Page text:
Proposition 64: Marijuana Legalization.
Should marijuana be legalized in California for use by adults who are age 21 years or older?
Currently, it is illegal in California to cultivate or use marijuana except that marijuana may be used by individuals of any age for medical purposes if recommended by a doctor. Federal law prohibits the possession or use of marijuana, even for medical purposes, but the federal government has chosen not to prosecute individuals or businesses if they are following state or local marijuana laws that are consistent with federal priorities, such as preventing minors from using marijuana.
Under current law, a person who possesses less than one ounce of marijuana (the same as about 40 marijuana cigarettes) could be fined. Selling or growing marijuana could mean jail or prison if convicted. The state is currently beginning to regulate and set standards for medical marijuana use.
- Proposition 64 would legalize marijuana for adults age 21 years or older.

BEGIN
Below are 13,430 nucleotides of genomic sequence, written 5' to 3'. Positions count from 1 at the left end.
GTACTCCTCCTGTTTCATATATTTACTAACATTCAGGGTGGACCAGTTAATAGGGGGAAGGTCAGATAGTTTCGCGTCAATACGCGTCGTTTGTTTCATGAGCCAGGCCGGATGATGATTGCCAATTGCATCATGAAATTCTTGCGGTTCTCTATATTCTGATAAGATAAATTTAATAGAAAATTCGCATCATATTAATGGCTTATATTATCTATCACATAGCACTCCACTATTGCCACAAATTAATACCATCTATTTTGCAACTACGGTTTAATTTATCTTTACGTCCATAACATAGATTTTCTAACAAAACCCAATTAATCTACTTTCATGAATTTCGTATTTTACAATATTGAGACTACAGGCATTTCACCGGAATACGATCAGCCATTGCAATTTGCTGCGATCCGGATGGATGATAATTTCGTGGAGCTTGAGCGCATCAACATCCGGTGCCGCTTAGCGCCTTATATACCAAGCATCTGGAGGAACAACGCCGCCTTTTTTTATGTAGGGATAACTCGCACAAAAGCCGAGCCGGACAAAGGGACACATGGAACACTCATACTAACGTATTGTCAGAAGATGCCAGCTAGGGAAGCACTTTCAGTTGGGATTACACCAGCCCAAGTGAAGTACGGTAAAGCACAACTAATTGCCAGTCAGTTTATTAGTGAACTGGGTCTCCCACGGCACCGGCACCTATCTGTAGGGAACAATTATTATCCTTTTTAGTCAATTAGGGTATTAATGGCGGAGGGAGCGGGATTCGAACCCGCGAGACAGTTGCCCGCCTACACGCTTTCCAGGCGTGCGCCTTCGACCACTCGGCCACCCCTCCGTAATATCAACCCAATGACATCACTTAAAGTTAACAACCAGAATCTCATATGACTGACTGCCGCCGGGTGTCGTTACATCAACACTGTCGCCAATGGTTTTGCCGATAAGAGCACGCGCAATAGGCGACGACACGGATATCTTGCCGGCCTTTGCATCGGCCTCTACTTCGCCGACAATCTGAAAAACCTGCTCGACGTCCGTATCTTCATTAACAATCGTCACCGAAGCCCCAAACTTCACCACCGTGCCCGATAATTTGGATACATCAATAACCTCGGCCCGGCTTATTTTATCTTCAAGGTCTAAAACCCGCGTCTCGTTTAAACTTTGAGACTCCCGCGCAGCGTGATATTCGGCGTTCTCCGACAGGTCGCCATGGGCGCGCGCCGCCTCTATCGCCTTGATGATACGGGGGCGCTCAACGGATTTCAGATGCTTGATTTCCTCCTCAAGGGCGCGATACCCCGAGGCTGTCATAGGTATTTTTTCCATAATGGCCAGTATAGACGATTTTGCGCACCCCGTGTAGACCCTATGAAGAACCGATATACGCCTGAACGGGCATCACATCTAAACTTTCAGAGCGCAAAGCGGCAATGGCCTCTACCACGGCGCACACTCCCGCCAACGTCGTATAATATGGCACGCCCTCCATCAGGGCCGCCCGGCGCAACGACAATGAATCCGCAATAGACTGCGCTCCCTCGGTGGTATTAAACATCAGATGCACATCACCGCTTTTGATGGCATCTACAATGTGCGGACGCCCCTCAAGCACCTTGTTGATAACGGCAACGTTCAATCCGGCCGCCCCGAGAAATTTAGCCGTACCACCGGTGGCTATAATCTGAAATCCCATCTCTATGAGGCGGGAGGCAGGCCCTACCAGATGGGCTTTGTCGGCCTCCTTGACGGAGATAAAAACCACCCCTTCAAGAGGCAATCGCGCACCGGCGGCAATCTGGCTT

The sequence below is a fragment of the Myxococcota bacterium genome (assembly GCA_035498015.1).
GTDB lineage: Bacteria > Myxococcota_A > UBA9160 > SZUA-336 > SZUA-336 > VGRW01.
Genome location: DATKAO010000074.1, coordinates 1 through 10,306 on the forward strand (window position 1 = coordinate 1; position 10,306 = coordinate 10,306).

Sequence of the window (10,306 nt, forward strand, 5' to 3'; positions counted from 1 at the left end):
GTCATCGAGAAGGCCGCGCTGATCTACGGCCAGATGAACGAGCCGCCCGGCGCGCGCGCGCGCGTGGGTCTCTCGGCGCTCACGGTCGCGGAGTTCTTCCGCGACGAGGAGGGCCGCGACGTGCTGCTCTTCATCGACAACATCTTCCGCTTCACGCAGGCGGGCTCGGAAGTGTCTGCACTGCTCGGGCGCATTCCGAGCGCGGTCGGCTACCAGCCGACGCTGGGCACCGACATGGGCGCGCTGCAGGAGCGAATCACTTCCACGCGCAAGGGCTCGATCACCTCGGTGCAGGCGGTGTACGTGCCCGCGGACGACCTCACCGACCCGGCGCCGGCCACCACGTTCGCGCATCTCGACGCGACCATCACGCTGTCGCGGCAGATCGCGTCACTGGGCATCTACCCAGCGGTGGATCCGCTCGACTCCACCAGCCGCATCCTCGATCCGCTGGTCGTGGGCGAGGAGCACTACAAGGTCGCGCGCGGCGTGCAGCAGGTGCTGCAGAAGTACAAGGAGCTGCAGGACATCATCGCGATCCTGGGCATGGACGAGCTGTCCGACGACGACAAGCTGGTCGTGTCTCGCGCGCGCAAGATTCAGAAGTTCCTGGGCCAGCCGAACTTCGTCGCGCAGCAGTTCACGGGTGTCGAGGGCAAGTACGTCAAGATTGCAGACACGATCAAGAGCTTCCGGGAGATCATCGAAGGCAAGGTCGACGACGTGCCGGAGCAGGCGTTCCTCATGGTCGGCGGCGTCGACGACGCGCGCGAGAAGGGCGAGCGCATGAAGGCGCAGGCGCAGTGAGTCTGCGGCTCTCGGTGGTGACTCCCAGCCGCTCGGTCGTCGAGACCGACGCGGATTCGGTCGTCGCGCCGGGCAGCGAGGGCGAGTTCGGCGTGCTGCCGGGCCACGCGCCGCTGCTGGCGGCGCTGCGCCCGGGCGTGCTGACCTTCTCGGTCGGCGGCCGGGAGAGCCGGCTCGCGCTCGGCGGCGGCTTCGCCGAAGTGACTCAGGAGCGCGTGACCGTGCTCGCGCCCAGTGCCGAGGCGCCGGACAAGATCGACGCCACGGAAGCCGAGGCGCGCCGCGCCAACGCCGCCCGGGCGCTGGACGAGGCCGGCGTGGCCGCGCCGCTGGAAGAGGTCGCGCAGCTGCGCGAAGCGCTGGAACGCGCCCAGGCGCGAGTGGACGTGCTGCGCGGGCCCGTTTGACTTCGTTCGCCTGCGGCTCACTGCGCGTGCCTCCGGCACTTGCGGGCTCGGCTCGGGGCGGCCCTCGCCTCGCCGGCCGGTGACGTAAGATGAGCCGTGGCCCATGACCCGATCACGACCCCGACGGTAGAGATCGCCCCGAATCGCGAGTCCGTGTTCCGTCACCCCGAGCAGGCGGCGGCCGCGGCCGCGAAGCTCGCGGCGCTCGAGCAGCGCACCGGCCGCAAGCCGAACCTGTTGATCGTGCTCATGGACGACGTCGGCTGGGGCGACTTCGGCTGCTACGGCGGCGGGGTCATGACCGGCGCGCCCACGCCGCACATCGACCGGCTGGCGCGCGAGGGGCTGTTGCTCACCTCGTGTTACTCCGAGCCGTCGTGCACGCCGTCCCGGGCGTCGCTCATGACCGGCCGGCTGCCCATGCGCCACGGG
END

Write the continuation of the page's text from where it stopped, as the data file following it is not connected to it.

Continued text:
- A tax of 15% on retail sales of marijuana and a cultivation tax of $9.25 per ounce of flowers and $2.75 per ounce of leaves would be levied, in addition to the current sales tax imposed on all retail sales. Medical marijuana would be exempt from some but not all taxation. Proposition 64 would establish specific ways in which the use of such taxes would be allocated.
- Proposition 64 names state agencies to license and regulate the marijuana industry and also allows local regulation and taxation of marijuana.
- Proposition 64 would impose advertising and labeling standards and restrictions for marijuana products and would prohibit marketing and advertising directly to minors.
- Proposition 64 also permits re-sentencing of individuals previously convicted for activities now made legal, and destruction of records for prior marijuana convictions.
Proposition 64 could bring in net state and local revenues that range from the high hundreds of millions of dollars to over one billion dollars annually but the amounts depend on how state and local governments regulate and tax marijuana, whether the federal government enforces federal laws regulating marijuana and how marijuana prices and consumption change. Proposition 64 could reduce government costs by tens of millions of dollars annually because of the decline of marijuana offenders now in state prisons and county jails.